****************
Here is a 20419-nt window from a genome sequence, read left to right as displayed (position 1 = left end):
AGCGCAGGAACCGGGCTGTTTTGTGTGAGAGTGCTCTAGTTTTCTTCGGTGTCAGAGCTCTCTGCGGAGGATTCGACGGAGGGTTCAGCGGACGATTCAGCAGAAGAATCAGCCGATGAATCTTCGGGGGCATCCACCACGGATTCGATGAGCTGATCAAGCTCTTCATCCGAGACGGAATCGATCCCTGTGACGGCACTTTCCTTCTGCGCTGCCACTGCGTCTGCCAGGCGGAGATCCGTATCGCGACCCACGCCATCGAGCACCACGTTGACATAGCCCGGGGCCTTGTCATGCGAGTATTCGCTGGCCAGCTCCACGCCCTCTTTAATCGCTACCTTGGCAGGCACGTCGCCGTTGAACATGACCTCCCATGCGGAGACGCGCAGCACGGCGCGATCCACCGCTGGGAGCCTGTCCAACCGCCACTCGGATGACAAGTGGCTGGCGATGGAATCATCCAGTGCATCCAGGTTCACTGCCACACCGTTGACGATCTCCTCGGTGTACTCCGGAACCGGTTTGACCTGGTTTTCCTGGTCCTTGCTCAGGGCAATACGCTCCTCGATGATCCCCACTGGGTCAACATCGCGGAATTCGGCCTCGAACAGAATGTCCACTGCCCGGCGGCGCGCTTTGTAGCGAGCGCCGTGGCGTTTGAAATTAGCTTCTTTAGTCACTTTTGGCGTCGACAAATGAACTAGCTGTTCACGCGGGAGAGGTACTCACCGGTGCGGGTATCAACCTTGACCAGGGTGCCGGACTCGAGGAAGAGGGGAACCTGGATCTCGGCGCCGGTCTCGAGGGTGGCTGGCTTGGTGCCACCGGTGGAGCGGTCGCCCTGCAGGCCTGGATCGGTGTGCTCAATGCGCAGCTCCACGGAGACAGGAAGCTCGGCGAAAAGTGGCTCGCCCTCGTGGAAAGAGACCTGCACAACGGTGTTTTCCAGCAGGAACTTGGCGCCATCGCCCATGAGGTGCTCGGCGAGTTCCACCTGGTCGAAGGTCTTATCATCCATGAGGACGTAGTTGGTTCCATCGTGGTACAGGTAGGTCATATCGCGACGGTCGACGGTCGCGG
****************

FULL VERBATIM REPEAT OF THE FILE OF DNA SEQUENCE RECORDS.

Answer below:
Here is a 20419-nt window from a genome sequence, read left to right as displayed (position 1 = left end):
AGCGCAGGAACCGGGCTGTTTTGTGTGAGAGTGCTCTAGTTTTCTTCGGTGTCAGAGCTCTCTGCGGAGGATTCGACGGAGGGTTCAGCGGACGATTCAGCAGAAGAATCAGCCGATGAATCTTCGGGGGCATCCACCACGGATTCGATGAGCTGATCAAGCTCTTCATCCGAGACGGAATCGATCCCTGTGACGGCACTTTCCTTCTGCGCTGCCACTGCGTCTGCCAGGCGGAGATCCGTATCGCGACCCACGCCATCGAGCACCACGTTGACATAGCCCGGGGCCTTGTCATGCGAGTATTCGCTGGCCAGCTCCACGCCCTCTTTAATCGCTACCTTGGCAGGCACGTCGCCGTTGAACATGACCTCCCATGCGGAGACGCGCAGCACGGCGCGATCCACCGCTGGGAGCCTGTCCAACCGCCACTCGGATGACAAGTGGCTGGCGATGGAATCATCCAGTGCATCCAGGTTCACTGCCACACCGTTGACGATCTCCTCGGTGTACTCCGGAACCGGTTTGACCTGGTTTTCCTGGTCCTTGCTCAGGGCAATACGCTCCTCGATGATCCCCACTGGGTCAACATCGCGGAATTCGGCCTCGAACAGAATGTCCACTGCCCGGCGGCGCGCTTTGTAGCGAGCGCCGTGGCGTTTGAAATTAGCTTCTTTAGTCACTTTTGGCGTCGACAAATGAACTAGCTGTTCACGCGGGAGAGGTACTCACCGGTGCGGGTATCAACCTTGACCAGGGTGCCGGACTCGAGGAAGAGGGGAACCTGGATCTCGGCGCCGGTCTCGAGGGTGGCTGGCTTGGTGCCACCGGTGGAGCGGTCGCCCTGCAGGCCTGGATCGGTGTGCTCAATGCGCAGCTCCACGGAGACAGGAAGCTCGGCGAAAAGTGGCTCGCCCTCGTGGAAAGAGACCTGCACAACGGTGTTTTCCAGCAGGAACTTGGCGCCATCGCCCATGAGGTGCTCGGCGAGTTCCACCTGGTCGAAGGTCTTATCATCCATGAGGACGTAGTTGGTTCCATCGTGGTACAGGTAGGTCATATCGCGACGGTCGACGGTCGCGG